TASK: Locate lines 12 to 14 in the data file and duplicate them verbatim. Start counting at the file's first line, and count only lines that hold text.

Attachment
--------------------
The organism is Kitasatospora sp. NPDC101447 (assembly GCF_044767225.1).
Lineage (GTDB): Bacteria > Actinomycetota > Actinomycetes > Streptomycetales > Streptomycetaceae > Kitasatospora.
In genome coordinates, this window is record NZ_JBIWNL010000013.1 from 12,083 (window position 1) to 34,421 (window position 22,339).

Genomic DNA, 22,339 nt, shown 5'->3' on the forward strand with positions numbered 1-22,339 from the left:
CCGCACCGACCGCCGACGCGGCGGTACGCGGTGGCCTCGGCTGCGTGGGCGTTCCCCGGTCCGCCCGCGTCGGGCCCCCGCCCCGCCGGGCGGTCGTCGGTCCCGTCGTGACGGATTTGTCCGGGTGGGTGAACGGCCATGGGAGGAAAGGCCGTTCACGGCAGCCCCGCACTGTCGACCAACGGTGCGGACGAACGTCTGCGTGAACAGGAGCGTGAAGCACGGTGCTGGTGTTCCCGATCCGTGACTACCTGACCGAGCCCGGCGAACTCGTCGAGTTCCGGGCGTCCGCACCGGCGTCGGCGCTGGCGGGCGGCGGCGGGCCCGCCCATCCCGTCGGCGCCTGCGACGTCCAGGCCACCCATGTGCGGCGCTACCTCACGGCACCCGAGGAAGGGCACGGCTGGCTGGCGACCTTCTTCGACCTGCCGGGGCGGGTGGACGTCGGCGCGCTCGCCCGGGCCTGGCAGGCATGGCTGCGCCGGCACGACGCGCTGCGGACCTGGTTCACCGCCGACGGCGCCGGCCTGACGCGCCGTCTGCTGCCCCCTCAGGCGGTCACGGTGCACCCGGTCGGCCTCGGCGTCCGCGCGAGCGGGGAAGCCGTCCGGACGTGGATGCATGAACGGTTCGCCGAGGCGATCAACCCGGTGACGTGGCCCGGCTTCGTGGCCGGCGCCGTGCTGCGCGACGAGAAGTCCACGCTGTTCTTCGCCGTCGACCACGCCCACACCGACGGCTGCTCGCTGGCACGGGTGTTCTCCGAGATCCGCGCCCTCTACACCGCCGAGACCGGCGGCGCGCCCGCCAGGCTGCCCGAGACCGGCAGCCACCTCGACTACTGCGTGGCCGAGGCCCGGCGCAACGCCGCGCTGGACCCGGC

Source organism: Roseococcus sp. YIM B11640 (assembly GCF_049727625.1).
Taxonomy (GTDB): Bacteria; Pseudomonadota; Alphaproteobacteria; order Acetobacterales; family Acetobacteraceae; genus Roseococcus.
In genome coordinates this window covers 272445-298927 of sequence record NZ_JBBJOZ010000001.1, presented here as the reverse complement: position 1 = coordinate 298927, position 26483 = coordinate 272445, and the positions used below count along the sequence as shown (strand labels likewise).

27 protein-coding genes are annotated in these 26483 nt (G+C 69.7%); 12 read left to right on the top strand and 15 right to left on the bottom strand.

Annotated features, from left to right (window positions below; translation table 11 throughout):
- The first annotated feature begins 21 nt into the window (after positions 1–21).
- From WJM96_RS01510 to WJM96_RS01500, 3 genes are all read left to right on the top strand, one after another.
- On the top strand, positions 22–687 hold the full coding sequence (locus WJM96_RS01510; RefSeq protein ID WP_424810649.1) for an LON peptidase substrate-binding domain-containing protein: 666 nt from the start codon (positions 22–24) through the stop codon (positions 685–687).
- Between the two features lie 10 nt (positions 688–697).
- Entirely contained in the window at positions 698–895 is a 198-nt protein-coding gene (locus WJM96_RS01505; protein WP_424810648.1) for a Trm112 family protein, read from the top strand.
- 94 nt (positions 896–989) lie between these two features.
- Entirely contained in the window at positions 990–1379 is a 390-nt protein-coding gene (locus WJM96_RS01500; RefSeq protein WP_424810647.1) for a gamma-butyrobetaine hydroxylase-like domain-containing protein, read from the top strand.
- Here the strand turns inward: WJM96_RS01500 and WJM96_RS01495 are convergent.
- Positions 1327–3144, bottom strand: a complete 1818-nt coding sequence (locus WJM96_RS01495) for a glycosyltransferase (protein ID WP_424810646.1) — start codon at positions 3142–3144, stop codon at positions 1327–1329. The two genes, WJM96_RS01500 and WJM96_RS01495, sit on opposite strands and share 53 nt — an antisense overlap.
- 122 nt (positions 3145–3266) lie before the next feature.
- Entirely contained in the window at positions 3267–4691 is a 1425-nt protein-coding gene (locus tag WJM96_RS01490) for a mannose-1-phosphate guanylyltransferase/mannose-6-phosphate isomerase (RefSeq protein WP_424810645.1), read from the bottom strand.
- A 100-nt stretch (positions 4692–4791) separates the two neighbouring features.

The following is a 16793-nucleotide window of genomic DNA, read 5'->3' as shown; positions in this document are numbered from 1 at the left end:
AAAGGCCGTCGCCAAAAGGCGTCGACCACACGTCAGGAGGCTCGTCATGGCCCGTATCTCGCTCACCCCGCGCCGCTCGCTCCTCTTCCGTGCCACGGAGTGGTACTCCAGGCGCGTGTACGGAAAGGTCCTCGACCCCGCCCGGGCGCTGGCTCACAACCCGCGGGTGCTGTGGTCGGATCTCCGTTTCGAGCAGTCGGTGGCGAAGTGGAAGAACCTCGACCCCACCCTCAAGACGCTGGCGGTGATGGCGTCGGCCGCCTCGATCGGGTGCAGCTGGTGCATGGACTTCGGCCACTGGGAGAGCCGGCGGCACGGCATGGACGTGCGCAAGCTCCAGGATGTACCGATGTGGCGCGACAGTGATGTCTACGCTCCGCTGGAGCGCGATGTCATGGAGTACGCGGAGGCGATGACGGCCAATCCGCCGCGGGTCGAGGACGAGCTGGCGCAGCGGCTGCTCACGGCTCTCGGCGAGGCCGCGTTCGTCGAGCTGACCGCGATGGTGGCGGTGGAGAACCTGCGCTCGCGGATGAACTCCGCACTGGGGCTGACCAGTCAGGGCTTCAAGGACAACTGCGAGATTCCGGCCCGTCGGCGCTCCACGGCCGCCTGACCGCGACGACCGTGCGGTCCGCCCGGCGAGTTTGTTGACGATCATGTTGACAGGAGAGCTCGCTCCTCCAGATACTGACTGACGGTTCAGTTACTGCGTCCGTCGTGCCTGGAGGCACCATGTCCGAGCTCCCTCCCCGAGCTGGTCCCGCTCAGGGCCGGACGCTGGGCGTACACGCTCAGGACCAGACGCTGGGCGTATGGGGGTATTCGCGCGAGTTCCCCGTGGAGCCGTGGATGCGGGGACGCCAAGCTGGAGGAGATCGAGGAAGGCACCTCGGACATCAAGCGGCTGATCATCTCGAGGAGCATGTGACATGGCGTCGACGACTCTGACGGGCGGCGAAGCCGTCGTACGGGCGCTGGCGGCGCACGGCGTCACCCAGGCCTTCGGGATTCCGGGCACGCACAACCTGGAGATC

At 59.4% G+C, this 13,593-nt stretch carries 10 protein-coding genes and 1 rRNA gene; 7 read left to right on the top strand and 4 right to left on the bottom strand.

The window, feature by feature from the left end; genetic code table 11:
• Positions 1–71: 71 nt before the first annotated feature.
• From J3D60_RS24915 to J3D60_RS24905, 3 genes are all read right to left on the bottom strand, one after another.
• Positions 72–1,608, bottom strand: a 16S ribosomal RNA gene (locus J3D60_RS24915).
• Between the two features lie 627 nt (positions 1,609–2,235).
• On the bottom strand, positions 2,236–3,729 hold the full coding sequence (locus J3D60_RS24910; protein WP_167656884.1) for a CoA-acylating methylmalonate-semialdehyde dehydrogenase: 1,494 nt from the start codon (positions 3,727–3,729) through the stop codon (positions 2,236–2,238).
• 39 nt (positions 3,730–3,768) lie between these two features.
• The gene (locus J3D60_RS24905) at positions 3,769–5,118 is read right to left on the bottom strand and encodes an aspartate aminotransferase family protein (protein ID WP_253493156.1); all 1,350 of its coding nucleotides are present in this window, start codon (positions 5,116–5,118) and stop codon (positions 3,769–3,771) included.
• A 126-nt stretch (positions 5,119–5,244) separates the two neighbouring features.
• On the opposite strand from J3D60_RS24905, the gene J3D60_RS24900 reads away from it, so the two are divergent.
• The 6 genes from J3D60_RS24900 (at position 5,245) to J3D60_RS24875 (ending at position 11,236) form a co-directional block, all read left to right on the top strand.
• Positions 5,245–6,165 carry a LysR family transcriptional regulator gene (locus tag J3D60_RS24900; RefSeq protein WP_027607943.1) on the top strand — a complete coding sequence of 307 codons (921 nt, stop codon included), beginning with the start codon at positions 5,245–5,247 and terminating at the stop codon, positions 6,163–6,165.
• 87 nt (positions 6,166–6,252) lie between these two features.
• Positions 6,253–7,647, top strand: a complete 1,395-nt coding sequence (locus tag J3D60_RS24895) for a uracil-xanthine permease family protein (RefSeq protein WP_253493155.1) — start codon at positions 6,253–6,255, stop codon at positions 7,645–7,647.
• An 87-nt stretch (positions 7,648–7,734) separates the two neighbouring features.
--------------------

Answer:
- From WJM96_RS01510 to WJM96_RS01500, 3 genes are all read left to right on the top strand, one after another.
- On the top strand, positions 22–687 hold the full coding sequence (locus WJM96_RS01510; RefSeq protein ID WP_424810649.1) for an LON peptidase substrate-binding domain-containing protein: 666 nt from the start codon (positions 22–24) through the stop codon (positions 685–687).
- Between the two features lie 10 nt (positions 688–697).